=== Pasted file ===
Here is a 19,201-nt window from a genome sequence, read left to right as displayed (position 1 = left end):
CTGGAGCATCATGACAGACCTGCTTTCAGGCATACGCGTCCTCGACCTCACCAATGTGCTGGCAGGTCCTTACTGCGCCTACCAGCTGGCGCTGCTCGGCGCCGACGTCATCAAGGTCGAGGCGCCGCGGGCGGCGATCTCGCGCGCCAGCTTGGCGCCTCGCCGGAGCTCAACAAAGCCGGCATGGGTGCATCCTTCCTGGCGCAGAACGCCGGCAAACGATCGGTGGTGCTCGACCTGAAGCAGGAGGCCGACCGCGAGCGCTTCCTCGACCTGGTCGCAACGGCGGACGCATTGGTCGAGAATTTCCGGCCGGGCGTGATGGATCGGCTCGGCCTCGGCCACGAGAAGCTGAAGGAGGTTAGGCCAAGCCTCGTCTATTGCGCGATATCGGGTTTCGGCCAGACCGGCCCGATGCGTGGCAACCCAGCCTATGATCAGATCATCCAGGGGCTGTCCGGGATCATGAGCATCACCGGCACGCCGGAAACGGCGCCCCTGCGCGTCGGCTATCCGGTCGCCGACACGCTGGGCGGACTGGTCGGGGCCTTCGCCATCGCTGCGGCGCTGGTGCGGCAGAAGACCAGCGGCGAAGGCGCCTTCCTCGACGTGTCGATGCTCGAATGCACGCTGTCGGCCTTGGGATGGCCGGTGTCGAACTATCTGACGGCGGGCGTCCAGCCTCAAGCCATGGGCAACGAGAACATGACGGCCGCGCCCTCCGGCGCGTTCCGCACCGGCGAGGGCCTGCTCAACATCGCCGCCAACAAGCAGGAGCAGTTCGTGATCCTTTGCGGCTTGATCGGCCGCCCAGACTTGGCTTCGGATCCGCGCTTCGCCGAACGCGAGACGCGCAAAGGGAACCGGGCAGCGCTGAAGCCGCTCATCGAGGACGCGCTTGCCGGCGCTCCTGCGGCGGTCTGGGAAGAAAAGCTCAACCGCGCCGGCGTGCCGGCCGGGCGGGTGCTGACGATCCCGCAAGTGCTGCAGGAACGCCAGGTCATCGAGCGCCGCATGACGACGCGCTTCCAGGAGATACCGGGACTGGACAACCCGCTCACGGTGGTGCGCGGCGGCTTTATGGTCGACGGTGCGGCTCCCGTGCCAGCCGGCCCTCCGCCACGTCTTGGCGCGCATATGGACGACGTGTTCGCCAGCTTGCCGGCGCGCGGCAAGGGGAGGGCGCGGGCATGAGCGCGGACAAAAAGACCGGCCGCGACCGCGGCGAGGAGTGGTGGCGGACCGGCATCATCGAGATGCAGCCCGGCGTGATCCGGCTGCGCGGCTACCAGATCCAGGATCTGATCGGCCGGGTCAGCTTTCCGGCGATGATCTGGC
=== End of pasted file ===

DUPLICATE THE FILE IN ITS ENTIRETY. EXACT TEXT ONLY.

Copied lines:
Here is a 19,201-nt window from a genome sequence, read left to right as displayed (position 1 = left end):
CTGGAGCATCATGACAGACCTGCTTTCAGGCATACGCGTCCTCGACCTCACCAATGTGCTGGCAGGTCCTTACTGCGCCTACCAGCTGGCGCTGCTCGGCGCCGACGTCATCAAGGTCGAGGCGCCGCGGGCGGCGATCTCGCGCGCCAGCTTGGCGCCTCGCCGGAGCTCAACAAAGCCGGCATGGGTGCATCCTTCCTGGCGCAGAACGCCGGCAAACGATCGGTGGTGCTCGACCTGAAGCAGGAGGCCGACCGCGAGCGCTTCCTCGACCTGGTCGCAACGGCGGACGCATTGGTCGAGAATTTCCGGCCGGGCGTGATGGATCGGCTCGGCCTCGGCCACGAGAAGCTGAAGGAGGTTAGGCCAAGCCTCGTCTATTGCGCGATATCGGGTTTCGGCCAGACCGGCCCGATGCGTGGCAACCCAGCCTATGATCAGATCATCCAGGGGCTGTCCGGGATCATGAGCATCACCGGCACGCCGGAAACGGCGCCCCTGCGCGTCGGCTATCCGGTCGCCGACACGCTGGGCGGACTGGTCGGGGCCTTCGCCATCGCTGCGGCGCTGGTGCGGCAGAAGACCAGCGGCGAAGGCGCCTTCCTCGACGTGTCGATGCTCGAATGCACGCTGTCGGCCTTGGGATGGCCGGTGTCGAACTATCTGACGGCGGGCGTCCAGCCTCAAGCCATGGGCAACGAGAACATGACGGCCGCGCCCTCCGGCGCGTTCCGCACCGGCGAGGGCCTGCTCAACATCGCCGCCAACAAGCAGGAGCAGTTCGTGATCCTTTGCGGCTTGATCGGCCGCCCAGACTTGGCTTCGGATCCGCGCTTCGCCGAACGCGAGACGCGCAAAGGGAACCGGGCAGCGCTGAAGCCGCTCATCGAGGACGCGCTTGCCGGCGCTCCTGCGGCGGTCTGGGAAGAAAAGCTCAACCGCGCCGGCGTGCCGGCCGGGCGGGTGCTGACGATCCCGCAAGTGCTGCAGGAACGCCAGGTCATCGAGCGCCGCATGACGACGCGCTTCCAGGAGATACCGGGACTGGACAACCCGCTCACGGTGGTGCGCGGCGGCTTTATGGTCGACGGTGCGGCTCCCGTGCCAGCCGGCCCTCCGCCACGTCTTGGCGCGCATATGGACGACGTGTTCGCCAGCTTGCCGGCGCGCGGCAAGGGGAGGGCGCGGGCATGAGCGCGGACAAAAAGACCGGCCGCGACCGCGGCGAGGAGTGGTGGCGGACCGGCATCATCGAGATGCAGCCCGGCGTGATCCGGCTGCGCGGCTACCAGATCCAGGATCTGATCGGCCGGGTCAGCTTTCCGGCGATGATCTGGC